pyasdf and Dependencies

pyasdf supports Python version 2.7, 3.4, 3.5, and 3.6 and it depends on the following Python modules: NumPy, ObsPy, h5py, colorama, flake8, pytest, prov, dill, and optionally mpi4py. You can install pyasdf with or without parallel I/O support; the later requires mpi4py and parallel versions of hdf5 and h5py.

pyasdf itself is available on pypi and also as a conda package in the conda-forge channel (non-parallel only).

If you know what you are doing, install it any way you see fit. Otherwise do yourself a favor and download the Anaconda Python distribution for your chosen Python version.


When to choose the parallel I/O version?

Please note that in most cases it is not worth it to install the parallel I/O version. For one most machines (aside from actual HPC machines) don’t even have the necessary hardware to do actually parallel I/O. Also seismological waveform data is usually not that big in volume so a single reading/writing thread might be sufficient.

But if your application does indeed benefit from parallel I/O follow the instructions below.

Non-parallel pyasdf

This is very easy - just execute this one line and it will install all the dependencies including pyasdf (assuming you installed the Anaconda Python distribution as recommended above).

$ conda install -c conda-forge pyasdf

pyasdf with parallel I/O


There currently might be some issues in combination of Python 3 and MPI so if you want to utilize parallel I/O best stick to Python 2.7 for now.

The version with parallel I/O support is a bit more difficult as the h5py installable via conda has no parallel I/O support.

$ conda update conda
$ conda install -c conda-forge obspy colorama pytest pip flake8 dill prov

For all of the following steps make sure that the MPI package of your local supercomputer/cluster is loaded. The mpi4py potentially shipping with Anaconda might not work on your cluster so uninstall it and reinstall with pip at which point it should link against your cluster’s MPI implementation.

$ conda uninstall mpi4py
$ pip install mpi4py

# Also make sure that there is no hdf5 or h5py in the current conda
# environment!
$ conda uninstall h5py hdf5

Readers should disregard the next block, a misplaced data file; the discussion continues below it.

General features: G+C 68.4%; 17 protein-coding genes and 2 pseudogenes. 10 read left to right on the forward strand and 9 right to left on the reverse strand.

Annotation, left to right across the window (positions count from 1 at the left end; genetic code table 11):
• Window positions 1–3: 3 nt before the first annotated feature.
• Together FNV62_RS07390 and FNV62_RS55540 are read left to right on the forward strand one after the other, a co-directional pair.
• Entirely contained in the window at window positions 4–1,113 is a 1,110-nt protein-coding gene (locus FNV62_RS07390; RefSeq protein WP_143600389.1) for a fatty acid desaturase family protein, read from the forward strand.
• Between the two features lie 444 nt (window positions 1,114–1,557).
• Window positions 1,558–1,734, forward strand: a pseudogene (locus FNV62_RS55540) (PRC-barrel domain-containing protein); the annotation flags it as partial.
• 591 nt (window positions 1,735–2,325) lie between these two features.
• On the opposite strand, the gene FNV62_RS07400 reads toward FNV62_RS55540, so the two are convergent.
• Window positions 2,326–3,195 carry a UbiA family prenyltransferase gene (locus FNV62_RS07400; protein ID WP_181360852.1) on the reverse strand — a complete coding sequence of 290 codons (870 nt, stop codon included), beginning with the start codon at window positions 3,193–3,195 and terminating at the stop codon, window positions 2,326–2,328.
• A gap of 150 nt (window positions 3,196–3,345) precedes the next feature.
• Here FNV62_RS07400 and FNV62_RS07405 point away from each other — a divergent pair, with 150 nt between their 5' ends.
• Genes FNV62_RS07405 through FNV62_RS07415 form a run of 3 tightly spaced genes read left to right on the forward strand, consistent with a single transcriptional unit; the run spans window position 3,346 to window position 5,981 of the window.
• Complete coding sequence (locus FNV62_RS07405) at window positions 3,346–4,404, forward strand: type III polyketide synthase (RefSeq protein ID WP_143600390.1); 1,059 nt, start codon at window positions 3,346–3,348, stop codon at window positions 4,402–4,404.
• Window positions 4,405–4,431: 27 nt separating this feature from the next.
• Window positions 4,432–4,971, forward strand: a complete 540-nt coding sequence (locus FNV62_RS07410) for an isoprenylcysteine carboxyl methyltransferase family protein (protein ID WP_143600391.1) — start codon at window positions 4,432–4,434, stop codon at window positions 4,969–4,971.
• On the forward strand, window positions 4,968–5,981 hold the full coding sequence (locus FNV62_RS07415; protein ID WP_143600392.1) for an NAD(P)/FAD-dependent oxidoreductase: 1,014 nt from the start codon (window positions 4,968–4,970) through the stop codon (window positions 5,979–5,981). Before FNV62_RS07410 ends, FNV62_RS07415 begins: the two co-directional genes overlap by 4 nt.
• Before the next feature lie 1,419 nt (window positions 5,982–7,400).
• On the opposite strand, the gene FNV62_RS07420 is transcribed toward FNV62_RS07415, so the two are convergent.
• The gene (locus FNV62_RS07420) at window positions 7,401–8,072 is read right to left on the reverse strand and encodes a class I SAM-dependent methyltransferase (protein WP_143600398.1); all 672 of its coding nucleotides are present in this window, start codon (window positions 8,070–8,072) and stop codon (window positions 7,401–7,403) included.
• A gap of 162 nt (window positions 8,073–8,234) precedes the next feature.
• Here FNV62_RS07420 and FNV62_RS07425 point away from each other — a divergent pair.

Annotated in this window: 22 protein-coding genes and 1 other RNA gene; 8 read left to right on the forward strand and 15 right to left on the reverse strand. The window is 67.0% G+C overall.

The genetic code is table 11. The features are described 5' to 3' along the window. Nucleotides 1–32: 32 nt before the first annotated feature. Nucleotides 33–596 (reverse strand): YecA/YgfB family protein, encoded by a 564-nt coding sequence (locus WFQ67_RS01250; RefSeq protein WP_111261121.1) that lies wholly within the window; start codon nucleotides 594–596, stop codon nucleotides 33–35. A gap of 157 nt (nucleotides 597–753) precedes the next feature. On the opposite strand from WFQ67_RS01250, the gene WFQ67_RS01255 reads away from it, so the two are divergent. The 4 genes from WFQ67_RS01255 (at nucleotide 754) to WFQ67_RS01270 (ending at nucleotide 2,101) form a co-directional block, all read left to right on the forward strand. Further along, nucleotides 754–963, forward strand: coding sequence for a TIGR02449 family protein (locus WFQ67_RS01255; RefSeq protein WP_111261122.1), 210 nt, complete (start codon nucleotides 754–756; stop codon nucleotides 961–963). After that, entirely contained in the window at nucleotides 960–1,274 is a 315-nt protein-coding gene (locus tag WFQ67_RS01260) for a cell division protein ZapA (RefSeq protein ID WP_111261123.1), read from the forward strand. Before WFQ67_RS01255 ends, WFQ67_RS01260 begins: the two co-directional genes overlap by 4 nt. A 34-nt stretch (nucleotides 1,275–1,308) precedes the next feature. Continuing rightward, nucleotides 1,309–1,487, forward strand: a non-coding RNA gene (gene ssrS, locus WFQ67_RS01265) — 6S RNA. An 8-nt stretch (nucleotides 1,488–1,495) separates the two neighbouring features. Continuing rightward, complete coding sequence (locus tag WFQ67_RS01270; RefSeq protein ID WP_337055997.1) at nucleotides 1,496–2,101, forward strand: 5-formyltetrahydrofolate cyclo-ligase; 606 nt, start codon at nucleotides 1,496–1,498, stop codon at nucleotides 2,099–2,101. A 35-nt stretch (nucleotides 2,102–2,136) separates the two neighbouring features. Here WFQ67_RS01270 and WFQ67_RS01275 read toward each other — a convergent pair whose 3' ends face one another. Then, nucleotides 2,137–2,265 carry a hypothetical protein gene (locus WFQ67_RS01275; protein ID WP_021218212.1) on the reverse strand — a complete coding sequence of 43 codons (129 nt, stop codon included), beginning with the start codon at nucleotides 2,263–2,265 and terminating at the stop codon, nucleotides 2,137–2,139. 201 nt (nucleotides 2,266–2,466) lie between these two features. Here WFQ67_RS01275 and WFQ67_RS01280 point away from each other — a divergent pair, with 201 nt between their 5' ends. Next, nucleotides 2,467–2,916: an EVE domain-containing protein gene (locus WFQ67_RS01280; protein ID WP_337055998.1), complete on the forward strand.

Keep in mind that h5py must be compiled with parallel I/O support and that it is linked against the same MPI as mpi4py which of course should be the same that is used by your computer.

Install parallel h5py according to these instructions.

A further thing to keep in mind is that mpi4py changed some of their internal API for version 2.0. This has to be accounted for when installing the parallel h5py version. See here for more details:

Finally install pyasdf with

$ pip install pyasdf

After everything is installed, you can run the following command to print information about the current system.

$ python -c "import pyasdf; pyasdf.print_sys_info()"

which will print something along the following lines:

pyasdf version 0.1.4
CPython 2.7.9, compiler: GCC 4.2.1 (Apple Inc. build 5577)
Darwin 14.3.0 64bit
Machine: x86_64, Processor: i386 with 8 cores
HDF5 version 1.8.17, h5py version: 2.5.0
MPI: Open MPI, version: 1.10.1, mpi4py version: 2.0.0
Parallel I/O support: True
Problematic multiprocessing: False
    dill: 0.2.5
    lxml: 3.7.2
    numpy: 1.11.3
    obspy: 1.0.3
    prov: 1.4.0
    scipy: 0.18.1

This should enable you to judge if pyasdf can run on your system. Especially important is the Parallel I/O support line. If multiprocessing is problematic, pyasdf will not be able to run on more than one machine without MPI. Please see here for information about why and how to fix it.


To assert that your installation is working properly, execute

$ python -m pyasdf.tests

and make sure all tests pass. Otherwise please contact the developers.

Building the Documentation

The documentation requires sphinx and the Bootstrap theme. Install both with

$ pip install sphinx sphinx-bootstrap-theme

Build the doc with

$ cd doc
$ make html

Finally open the doc/_build/html/index.html file with the browser of your choice.